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What You Need to Know About the Willamette Valley AVA

view of valley with words "willamette valley vacation guide" on topIn Oregon, you will discover a rigorous commitment to high-quality wines. Despite the state being third in wine grape production, wineries remain dedicated to the creation of small-batch artisan wine, and it shows in the quality of the wine.

The largest AVA within the state is the Willamette Valley AVA. Its mild climate and soil combined with its concentration of top-notch vineyards and wineries have earned it the distinction of also being labeled Oregon Wine Country—no small feat in a state with such high standards.

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The Willamette Valley AVA

glass of pinot noirThe Willamette Valley AVA is famous for its Pinot Noirs. Pinot Noir grapes were first planted here in the 60s (first by Richard Sommer and later by David Lett) and have since thrived. Today, more than 80 percent of Oregon’s Pinot Noir comes from the Willamette Valley.

The climate in the Willamette Valley allows the fruit to develop flavor and complexity during the growing season while still retaining its natural acidity. Sample a glass of Willamette Valley Pinot Noir, and you’ll discover subtle flavors, supple textures, and crisp, refreshing acidity along with ripe tannins. As Pinot Noir is sensitive to differences in climate, however, you will find complex variations from each vineyard and from each year.

The Willamette Valley has more certified biodynamic acreage than any other AVA in the country, and when you take care of the land, it naturally follows that the fruit it produces will be of better quality.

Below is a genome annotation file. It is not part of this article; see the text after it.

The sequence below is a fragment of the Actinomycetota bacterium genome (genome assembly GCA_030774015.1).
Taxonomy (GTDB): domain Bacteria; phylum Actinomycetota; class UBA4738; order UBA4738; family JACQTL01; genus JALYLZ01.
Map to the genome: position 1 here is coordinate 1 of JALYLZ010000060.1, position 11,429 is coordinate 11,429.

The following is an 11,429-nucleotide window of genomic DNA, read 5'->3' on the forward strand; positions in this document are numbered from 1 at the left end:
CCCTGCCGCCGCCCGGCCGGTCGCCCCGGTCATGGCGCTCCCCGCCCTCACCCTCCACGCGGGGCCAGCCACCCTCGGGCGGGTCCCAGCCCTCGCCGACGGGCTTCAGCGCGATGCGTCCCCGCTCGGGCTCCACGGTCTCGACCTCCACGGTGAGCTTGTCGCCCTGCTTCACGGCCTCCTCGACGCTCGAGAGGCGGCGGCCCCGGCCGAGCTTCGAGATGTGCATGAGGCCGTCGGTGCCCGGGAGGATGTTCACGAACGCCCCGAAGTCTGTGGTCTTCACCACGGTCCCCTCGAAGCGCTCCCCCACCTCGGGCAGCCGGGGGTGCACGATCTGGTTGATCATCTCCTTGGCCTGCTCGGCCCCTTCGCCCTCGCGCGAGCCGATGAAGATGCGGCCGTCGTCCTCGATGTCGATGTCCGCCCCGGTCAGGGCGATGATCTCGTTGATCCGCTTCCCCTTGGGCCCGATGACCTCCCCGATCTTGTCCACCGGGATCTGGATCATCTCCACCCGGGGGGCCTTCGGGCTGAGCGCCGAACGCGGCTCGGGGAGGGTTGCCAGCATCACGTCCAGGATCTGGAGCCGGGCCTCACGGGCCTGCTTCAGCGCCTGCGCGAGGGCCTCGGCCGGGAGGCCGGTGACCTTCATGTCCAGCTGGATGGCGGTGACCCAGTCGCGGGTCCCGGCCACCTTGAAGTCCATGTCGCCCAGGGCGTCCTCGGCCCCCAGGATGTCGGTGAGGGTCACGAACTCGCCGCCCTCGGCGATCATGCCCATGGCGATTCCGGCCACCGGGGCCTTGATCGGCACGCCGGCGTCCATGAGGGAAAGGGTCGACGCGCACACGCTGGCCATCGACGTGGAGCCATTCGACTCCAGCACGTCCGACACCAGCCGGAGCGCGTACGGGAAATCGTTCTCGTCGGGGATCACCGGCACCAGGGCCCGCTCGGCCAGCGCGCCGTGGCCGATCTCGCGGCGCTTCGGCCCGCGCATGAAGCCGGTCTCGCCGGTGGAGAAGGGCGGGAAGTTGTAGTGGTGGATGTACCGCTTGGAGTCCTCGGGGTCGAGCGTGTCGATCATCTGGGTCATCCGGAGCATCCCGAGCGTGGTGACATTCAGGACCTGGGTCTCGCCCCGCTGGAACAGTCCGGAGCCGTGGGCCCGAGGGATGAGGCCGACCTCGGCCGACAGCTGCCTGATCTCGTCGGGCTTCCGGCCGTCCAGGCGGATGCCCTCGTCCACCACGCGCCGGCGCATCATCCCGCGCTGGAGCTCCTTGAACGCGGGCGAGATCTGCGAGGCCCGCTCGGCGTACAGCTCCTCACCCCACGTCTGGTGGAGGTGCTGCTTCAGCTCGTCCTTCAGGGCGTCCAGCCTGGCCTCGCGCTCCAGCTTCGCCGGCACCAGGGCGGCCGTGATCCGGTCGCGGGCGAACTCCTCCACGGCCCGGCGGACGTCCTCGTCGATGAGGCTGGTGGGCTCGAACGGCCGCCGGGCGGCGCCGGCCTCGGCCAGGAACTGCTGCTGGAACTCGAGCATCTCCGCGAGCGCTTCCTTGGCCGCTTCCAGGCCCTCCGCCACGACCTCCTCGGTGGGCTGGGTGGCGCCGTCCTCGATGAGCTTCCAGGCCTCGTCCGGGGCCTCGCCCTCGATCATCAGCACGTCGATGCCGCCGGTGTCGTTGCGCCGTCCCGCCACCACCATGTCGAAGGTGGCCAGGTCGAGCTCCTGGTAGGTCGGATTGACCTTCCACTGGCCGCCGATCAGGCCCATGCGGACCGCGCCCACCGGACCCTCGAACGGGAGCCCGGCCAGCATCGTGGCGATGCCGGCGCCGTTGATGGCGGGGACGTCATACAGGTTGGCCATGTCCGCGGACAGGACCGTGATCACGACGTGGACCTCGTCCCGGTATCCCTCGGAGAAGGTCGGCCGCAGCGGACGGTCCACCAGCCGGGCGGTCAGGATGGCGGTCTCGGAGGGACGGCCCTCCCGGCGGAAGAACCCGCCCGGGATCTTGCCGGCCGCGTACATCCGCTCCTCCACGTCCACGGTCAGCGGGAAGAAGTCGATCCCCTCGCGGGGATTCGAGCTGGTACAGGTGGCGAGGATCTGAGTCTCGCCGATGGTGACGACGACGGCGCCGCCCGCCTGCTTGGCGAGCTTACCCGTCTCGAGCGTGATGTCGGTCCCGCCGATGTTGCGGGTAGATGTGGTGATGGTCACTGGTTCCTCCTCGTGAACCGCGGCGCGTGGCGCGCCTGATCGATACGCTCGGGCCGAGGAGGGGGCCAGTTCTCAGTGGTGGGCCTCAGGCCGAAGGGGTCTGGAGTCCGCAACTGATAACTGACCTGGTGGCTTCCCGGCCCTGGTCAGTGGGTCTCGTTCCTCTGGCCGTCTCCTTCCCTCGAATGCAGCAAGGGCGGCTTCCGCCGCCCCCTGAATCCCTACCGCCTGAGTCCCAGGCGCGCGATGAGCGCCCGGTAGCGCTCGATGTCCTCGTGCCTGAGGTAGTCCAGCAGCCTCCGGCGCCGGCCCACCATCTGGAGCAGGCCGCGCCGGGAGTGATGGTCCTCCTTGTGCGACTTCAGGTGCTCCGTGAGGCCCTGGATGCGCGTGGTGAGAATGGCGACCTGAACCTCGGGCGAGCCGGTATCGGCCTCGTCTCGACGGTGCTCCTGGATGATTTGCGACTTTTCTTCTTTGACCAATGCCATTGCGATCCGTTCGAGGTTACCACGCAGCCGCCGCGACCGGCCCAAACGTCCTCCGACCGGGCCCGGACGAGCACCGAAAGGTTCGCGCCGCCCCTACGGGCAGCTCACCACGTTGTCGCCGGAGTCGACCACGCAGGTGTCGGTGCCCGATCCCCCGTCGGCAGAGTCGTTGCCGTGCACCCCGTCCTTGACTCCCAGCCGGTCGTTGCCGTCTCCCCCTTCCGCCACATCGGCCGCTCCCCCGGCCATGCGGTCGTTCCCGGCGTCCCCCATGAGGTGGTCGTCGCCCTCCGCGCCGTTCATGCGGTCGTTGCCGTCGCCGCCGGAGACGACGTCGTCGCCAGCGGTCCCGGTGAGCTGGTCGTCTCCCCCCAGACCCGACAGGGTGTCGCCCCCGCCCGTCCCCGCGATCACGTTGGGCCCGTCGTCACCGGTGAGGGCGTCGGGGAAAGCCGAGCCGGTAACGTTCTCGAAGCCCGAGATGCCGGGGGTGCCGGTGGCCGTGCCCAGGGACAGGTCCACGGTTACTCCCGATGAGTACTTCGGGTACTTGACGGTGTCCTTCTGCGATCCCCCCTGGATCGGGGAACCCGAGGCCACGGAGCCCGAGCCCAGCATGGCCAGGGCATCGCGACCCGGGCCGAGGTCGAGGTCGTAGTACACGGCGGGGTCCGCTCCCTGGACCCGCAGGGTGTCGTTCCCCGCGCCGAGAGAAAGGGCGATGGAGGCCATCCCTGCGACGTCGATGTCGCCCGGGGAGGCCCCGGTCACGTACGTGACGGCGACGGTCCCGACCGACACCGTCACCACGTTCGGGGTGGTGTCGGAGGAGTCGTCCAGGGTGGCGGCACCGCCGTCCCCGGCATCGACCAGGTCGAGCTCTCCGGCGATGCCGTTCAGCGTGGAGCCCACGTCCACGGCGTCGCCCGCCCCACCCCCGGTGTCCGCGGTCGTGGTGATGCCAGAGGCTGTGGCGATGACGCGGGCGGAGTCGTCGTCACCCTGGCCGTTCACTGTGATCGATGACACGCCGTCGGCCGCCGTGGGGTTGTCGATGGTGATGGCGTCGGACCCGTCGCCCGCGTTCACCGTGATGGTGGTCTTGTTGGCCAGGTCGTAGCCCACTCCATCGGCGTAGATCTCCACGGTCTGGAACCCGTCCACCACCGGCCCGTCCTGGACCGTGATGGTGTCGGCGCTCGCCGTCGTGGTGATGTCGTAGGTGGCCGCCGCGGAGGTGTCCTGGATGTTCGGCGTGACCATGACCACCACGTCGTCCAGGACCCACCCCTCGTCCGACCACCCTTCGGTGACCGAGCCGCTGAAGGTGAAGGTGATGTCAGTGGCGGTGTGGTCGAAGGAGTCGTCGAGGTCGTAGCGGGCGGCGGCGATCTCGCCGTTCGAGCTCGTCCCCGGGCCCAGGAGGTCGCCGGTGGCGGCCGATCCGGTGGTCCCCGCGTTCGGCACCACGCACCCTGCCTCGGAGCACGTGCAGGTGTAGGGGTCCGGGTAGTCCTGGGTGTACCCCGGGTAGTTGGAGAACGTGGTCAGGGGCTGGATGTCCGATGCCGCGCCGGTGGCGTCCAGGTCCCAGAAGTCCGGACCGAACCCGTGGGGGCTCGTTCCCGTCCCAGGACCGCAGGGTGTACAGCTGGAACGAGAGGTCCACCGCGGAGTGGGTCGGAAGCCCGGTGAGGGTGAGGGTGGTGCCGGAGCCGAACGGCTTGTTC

Labeling regulations are strict in Oregon. To designate a wine as belonging to a specific AVA in Oregon, 95 percent of the wine’s grapes must be from that region (and 100% from Oregon), which is higher than the country’s standard of 85 percent.

And for an Oregon wine to be labeled as a specific varietal, 90 percent of the wine has to be of that grape variety—15 percent higher than the country’s standard. There are some exceptions, but Oregon’s famed Pinot Noir is held to these high standards.

Northern Willamette Valley AVAs

The Willamette Valley AVA is the largest AVA in the state. The larger Willamette Valley AVA also includes seven more specific AVAs. These arose after various vineyards and wineries petitioned the Alcohol and Tobacco Tax and Trade Bureau (TTB), arguing that these regions produced wine distinct from others within the Willamette AVA. The newest AVA was granted official status as of January 2019.  

wine grapesChehalem Mountains AVA

The geography and climate are the two main features that make this region distinct. These mountains contain the largest peak in the Willamette Valley, Bald Peak, which affects the weather for the Chehalem Mountains AVA in addition to surrounding AVAs. You’ll find all three hillside soil types here—basaltic, ocean sedimentary, and loess. This leads to wines with a uniquely bright, intense, spicy cherry character—somewhat more heightened than the silky cherry typically associated with Oregon Pinot Noir. 

Dundee Hills AVA

The first grapes in the Willamette Valley were planted here, and it is the most densely planted region in the valley and beyond that, the state. It is protected from the ocean climate by the Coast Range and is almost entirely basaltic landmass.  Consequently, you’ll find acidic wines with tart, fruity flavors here.

Eola-Amity Hills AVA

This AVA comprises the Eola and Amity Hills. The soil of this AVA is what primarily influences the characteristics of wines made from grapes that are grown here—volcanic basalt mixes with marine sedimentary rocks and alluvial deposits, which makes for shallower, rockier soil. In turn, this leads to well-drained soils from which grows small grapes with great concentration.  

McMinnville AVA